Application of improved statistical methodologies for clinical trials in Progressive Supranuclear Palsy

Lead Investigator: Günter Höglinger, Hanover Medical School
Title of Proposal Research: Application of improved statistical methodologies for clinical trials in Progressive Supranuclear Palsy
Vivli Data Request: 6495, 5485
Funding Source: Funded by the European Joint Programme on Rare Diseases (EJP RD), see attached proposal application form
Potential Conflicts of Interest: Günter Höglinger has served on the advisory boards for AbbVie, Alzprotect, Asceneuron, Biogen, Novartis, Roche, Sanofi, UCB; has received honoraria for scientific presentations from Abbvie, Biogen, Roche, Teva, UCB, has received research support from CurePSP, the German Academic Exchange Service (DAAD), German Parkinson’s Disease Foundation (DPG), German PSP Association (PSP Gesellschaft), German Research Foundation (DFG) and the German Ministry of Education and Research (BMBF), International Parkinson’s Fonds (IPF); has received institutional support from the German Center for Neurodegenerative Diseases (DZNE).
Potential conflicts of interests will be stated in any publication connected with this research proposal.

Summary of the Proposed Research:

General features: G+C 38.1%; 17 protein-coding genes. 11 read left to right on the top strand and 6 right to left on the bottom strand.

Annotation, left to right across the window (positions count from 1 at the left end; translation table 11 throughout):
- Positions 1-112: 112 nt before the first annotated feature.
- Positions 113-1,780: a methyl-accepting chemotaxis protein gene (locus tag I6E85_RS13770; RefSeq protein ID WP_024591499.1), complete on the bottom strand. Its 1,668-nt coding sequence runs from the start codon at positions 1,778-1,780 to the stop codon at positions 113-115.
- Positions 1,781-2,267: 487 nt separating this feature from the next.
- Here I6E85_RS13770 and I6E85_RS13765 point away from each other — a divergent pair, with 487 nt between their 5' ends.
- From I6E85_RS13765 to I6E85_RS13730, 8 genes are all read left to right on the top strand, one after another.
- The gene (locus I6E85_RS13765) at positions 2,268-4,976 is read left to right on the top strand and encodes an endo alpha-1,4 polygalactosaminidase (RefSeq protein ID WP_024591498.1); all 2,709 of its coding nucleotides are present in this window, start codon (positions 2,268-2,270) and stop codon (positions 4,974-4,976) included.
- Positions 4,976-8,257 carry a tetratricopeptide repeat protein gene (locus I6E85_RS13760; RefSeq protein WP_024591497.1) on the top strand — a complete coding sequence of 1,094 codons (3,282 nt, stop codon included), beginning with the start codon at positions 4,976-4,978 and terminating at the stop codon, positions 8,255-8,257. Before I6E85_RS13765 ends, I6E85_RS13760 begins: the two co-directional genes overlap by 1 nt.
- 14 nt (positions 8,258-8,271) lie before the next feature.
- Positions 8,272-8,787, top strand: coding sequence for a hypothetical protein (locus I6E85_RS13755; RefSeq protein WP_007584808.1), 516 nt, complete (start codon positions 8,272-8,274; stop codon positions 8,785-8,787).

Background: Progressive supranuclear palsy (PSP) is a neurodegenerative disease with a prevalence of 1-9/100,000 and an average disease duration of approximately 8 years. Effective symptomatic treatments and disease-modifying therapies are not available. Therefore, development of innovative therapies to slow down or halt disease progression are urgently required. Numerous investigational new drugs are entering the clinical trial pipeline for evaluation of their safety and efficacy. The experience and data generated by the consortium coordinator with the past clinical trials in PSP has demonstrated limitations of previously used methodologies, including heterogeneity in disease progression rates, limitations of the primary endpoint, limitations resulting from the short observation period and reluctance to be randomized to placebo. Identification of these limitations opened up ways forward to improve methodologies for future trials.